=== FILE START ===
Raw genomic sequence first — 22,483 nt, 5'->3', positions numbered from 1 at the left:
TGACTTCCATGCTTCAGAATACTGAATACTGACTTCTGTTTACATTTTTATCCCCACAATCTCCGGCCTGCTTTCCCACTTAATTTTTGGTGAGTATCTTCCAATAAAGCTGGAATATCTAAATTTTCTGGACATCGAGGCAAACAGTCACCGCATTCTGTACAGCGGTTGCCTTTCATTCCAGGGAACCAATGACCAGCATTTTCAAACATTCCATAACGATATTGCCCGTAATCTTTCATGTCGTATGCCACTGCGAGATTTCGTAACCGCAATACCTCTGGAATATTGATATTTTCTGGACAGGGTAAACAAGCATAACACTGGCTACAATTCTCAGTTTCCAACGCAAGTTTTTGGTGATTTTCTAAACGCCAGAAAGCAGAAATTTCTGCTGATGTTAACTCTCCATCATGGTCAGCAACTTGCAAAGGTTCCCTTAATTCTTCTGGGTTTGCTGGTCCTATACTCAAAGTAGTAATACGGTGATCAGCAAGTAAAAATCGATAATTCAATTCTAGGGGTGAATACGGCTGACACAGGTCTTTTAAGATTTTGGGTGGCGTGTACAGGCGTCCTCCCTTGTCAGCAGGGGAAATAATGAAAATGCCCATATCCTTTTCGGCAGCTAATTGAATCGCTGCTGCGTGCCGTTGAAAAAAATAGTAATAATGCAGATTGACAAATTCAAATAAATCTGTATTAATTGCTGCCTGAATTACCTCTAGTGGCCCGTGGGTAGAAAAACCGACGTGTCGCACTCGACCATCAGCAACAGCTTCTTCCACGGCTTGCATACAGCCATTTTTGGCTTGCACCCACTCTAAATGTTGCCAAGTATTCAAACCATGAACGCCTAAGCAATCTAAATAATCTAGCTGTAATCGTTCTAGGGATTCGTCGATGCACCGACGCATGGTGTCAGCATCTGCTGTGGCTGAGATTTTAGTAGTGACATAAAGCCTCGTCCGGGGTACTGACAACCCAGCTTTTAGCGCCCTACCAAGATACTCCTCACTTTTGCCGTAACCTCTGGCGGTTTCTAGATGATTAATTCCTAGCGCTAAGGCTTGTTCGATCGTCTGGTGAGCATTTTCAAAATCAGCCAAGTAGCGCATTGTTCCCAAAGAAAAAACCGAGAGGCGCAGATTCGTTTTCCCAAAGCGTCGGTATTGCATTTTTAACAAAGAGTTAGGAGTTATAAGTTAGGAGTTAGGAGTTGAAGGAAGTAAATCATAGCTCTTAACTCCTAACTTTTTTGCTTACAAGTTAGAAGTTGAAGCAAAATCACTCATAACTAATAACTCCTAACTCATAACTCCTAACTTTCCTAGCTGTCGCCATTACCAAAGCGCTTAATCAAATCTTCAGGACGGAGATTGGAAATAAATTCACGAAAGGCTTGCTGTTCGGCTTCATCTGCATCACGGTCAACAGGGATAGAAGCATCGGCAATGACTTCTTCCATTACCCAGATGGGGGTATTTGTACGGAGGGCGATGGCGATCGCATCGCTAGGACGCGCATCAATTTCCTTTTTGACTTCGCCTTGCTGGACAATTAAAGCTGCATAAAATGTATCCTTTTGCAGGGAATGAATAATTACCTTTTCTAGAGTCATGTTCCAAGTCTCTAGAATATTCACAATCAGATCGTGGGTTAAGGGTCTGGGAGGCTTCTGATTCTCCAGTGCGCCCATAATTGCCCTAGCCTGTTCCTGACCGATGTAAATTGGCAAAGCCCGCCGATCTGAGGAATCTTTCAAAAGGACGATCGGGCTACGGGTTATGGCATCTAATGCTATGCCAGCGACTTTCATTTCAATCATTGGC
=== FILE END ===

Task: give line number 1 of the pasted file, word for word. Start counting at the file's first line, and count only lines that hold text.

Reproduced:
Raw genomic sequence first — 22,483 nt, 5'->3', positions numbered from 1 at the left: